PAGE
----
Black hole formation 嶺重 慎 (京大・基礎研) 1.Astrophysical black holes 2.Formation of black holes 3.Evolution of black holes Ref: Proc. Carnegie sympo. on coevolution of black holes and galaxies (2003) http://www.ociw.edu/ociw/symposia/series/symposium1/proceedings.html
Introduction: Astrophysical BH formation z～20 : first objects (?) z～6 : first quasar (observed) z～2 : peak quasar density z = 0 : many, many BHs BLACK HOLE Key words: • Co-evolution (with galaxies) • Feedback (to form structure)
Astrophysical black holes: Observational facts Key questions: • What kinds of astrophysical black holes are there? • What are recent topics about black holes? • Do they share common properties or not? • What is known about galaxy-BH connection?
108 106 104 102 100 Black Hole Candidates before 〜1995 after〜1995 galactic nuclei (quasars) mass (solar mass) (NLS1s) SgrA* (unknown populations??) intermediate-mass BHs (ULXs) gamma-ray bursts (?) stellar-mass BHs Our Galaxy nearby galaxies distant galaxies early universe BHs can be found in many places and seem to have had great influence on the evolution of the universe. (c) K. Makishima
Black-Hole Objects (1)Stellar-mass BHs (in binaries) • Constitute X-ray binaries with normal companions. • ～10 stellar-mass BHs in our Galaxy.(Brown & Bethe 1994) • Binary separation 7-9
Two spectral states (Galactic BH candidates) soft logfν hard log hν hard (low) state power-law,fν ∝ν-α with α～0.7 cutoff at ～102keV soft (high) state blackbody spec. withkT～1keV
X-ray variability (Cyg X-1) in low/hard stateNegoro (1995) X-ray light curve (left) and PSD (below) log PSD 1/f1.1 1/f1.5 log f
BH mass estimation: Stellar-mass BHs in binaries Observe orbital motion of optical companion M1 = compact star mass, M2 = companion mass, i = inclination, P = period observable M1 lower limit radial velocity Case of GRS 1915+105 (Greiner et al. 2001) orbital phase
Black-Hole Objects (2)Massive BHs in galactic nuclei • Supermassive BHs seem to lie at the center of (active) galaxies. HST image of gas (dust) disk surrounding a central black hole. • Occasionally associated with jet(s).
Spectra of Sy 1 typeAGNs logνfν BBB power law + exp. cutoff log hν Big Blue Bump (UV) blackbody with Teff～ 105K (10 eV) power law (radio ～γ) fν∝ν-α with α～ 0.7 cutoff at ～100-200keV How do we understand such SED by disk models?
BH mass estimation: Massive BHs in galactic nuclei • Stellar kinematics • Detect proper motions of individual stars (Galactic center) • Stellar absorption-line kinematics (galaxies with distances, d < 20 Mpc) • Optical emission-line gas • Distances of up to d < 100 Mpc, BH mass of MBH>107Msun • H2O Masers • Line width & radius → MBH～(1-40)×106Msun; up to d～70 Mpc. • Reverberation (echo) mapping • Cont.-line time delay, Δt → rBLR =cΔt (= distance to BLR) • BLR line width ～ (GMBH/rBLR)1/2 → MBH • X-ray variability scaling(timescale ∝ MBH) ～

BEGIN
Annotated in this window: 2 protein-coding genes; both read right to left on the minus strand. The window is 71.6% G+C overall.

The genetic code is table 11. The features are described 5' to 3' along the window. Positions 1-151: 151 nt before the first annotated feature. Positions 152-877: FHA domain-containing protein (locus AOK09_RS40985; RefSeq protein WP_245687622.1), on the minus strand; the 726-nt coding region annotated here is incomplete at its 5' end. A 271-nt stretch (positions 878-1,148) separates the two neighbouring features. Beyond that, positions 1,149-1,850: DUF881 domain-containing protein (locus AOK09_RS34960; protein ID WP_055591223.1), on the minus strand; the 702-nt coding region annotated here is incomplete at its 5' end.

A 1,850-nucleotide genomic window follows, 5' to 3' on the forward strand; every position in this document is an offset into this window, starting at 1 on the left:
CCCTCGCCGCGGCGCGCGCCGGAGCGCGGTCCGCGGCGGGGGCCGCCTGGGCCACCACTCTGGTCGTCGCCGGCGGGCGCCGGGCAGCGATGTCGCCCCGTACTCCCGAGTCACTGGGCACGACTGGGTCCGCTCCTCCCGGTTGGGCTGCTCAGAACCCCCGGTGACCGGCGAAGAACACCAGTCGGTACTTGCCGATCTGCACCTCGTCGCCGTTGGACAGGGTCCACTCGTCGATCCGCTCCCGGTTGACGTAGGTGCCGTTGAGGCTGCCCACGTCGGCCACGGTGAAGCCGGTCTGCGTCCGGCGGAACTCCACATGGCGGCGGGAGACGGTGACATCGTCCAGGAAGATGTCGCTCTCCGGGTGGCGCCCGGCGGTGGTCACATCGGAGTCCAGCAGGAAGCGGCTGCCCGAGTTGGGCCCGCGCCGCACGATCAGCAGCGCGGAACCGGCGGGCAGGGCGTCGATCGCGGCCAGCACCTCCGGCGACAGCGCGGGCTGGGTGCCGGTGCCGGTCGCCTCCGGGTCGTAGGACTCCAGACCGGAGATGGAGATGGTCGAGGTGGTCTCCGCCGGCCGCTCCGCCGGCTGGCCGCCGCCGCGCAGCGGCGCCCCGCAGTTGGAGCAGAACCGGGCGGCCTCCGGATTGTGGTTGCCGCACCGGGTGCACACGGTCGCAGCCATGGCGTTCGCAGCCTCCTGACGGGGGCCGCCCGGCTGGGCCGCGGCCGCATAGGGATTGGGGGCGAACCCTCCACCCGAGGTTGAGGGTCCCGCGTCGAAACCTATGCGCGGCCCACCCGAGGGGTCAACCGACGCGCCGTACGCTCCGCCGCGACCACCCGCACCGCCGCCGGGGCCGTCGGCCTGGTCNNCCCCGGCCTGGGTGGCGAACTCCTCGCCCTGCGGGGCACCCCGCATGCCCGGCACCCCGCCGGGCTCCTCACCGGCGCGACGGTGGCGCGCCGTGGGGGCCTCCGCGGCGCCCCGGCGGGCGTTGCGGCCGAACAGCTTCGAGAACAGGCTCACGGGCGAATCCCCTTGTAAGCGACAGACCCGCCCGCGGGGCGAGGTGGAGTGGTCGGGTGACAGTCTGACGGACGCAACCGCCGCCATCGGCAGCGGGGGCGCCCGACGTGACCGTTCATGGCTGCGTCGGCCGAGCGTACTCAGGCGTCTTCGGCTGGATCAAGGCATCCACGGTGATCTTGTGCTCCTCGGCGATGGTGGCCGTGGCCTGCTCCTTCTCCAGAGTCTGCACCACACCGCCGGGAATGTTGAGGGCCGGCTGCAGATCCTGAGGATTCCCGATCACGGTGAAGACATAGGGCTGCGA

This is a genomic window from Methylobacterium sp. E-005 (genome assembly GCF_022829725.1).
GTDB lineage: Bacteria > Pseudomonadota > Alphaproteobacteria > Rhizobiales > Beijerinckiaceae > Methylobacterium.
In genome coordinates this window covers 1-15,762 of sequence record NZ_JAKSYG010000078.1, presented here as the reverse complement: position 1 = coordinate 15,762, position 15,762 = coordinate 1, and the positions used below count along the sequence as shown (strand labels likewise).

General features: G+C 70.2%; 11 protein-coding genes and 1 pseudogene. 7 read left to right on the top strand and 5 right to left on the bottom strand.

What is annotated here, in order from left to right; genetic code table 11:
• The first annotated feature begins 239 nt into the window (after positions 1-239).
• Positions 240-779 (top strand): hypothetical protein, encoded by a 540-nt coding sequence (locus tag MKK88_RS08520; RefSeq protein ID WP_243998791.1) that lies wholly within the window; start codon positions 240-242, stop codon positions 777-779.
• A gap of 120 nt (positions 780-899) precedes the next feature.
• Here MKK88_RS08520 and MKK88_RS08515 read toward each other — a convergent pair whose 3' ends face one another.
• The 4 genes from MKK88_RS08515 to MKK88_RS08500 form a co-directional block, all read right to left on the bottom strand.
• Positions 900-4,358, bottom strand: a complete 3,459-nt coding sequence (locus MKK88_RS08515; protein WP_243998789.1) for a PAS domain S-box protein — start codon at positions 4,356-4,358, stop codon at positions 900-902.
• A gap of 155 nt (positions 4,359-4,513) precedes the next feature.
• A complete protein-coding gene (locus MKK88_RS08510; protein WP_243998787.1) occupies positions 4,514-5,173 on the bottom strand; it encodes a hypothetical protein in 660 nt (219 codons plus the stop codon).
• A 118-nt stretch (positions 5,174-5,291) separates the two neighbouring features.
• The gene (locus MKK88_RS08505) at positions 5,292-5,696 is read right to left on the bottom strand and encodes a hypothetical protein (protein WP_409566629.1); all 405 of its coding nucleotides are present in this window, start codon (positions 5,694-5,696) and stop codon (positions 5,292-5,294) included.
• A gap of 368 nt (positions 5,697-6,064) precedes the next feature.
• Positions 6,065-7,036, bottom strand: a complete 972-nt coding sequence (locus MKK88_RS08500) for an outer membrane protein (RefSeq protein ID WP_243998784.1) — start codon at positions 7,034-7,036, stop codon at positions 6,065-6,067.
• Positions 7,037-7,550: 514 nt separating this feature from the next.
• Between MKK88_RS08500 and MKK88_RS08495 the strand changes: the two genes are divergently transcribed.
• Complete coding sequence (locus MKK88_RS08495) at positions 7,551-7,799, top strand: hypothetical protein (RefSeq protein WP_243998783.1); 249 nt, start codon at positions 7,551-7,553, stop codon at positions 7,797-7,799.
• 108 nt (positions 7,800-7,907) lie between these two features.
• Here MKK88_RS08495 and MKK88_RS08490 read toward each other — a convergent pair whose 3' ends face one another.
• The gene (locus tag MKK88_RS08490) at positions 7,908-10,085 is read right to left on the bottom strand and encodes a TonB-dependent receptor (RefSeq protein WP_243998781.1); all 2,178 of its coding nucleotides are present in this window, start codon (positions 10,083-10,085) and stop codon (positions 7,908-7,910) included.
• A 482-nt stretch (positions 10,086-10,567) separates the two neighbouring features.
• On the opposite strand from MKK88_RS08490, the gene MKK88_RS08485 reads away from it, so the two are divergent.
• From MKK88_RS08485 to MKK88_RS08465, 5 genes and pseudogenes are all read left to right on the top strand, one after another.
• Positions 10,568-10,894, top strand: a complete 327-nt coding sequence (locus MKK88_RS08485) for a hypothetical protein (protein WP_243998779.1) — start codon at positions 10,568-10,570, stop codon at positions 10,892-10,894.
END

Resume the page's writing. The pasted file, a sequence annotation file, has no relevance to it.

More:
BH-host galaxy correlations MBH – Mbulge relations (normal gal.) MBH /Mbulge 0.005 (Kormendy & Richstone 1995;Magorrian et al. 1998…) MBH /Mbulge 0.001 (Kormendy 2000; Merritt & Ferrarese 2001) MBHMbulge1.53; MBH /Mbulge 0.005 (MV-22)～0.0005 (MV-18) (Laor 2001) MBH – Mbulge relations (AGN) MBH /Mbulge 0.005 in QSOs (Laor 1998) MBH /Mbulge 0.0005 in Sy 1s (Wandel 1999; Gebhardt et al. 2000; Nelson 2000) MBH – σ(velocity dispersion) relation MBH, =4.72 (Ferrarese & Merritt 2000; Merrit & Ferrarese 2000) MBH, =3.75 (Gebhardt et al. 2000)
うめ BH to bulge mass ratio Magorrian (1998) MBH[M ] Seyfert Merritt & Ferrarese (2001)
Other BH-host galaxy correlations • Cusp slope – absolute magnitude(Gebhardt et al. 2000) • Sersic index - vel. dispersion - BH mass(Erwin et al. 2003) • Bulge light profile ∝r1/n; n = Sersic index cusp density slope Brighter galaxies have flatter density slopes absolute magnitude
Narrow-Line Seyfert 1 galaxies (NLS1s) Boller et al. (NewA 44, 2000) • What are NLS1s? • Narrow “broad lines” (< 2000kms-1) • Sy 1 type X-ray features • Extremesoft excess • Extremevariability • Spectral features resemble GBHCs’ • Seem to contain less massive BHs • High Tbb(∝MBH-1/4) ⇒ large soft excess • Small (GMBH/RBLR)1/2⇒ narrow line width
Intermediate-Mass Black Holes (IMBHs) van der Marel (Carnegie sympo., 2003) • Ultra Luminous X-ray sources (ULXs) • Successively discovered with X-rays in nearby galaxies • Luminosity isLX > 1039 erg s-1> (LEof a neutron star) • QSS (=quasi-soft source) may be low luminosity IMBHs (?) (Kong & Di Stefano 2003) • IMBHs through grav. microlensing • No IMBH MACHOs in LMC. • Some of Galactic bulge MACHOs could be IMBHs, since microlens timescale, ～ 130(M/Msun)1/2 d, exceeds 130d. • IMBH in globular clusters(?) • Still controversial. Needs confirmation.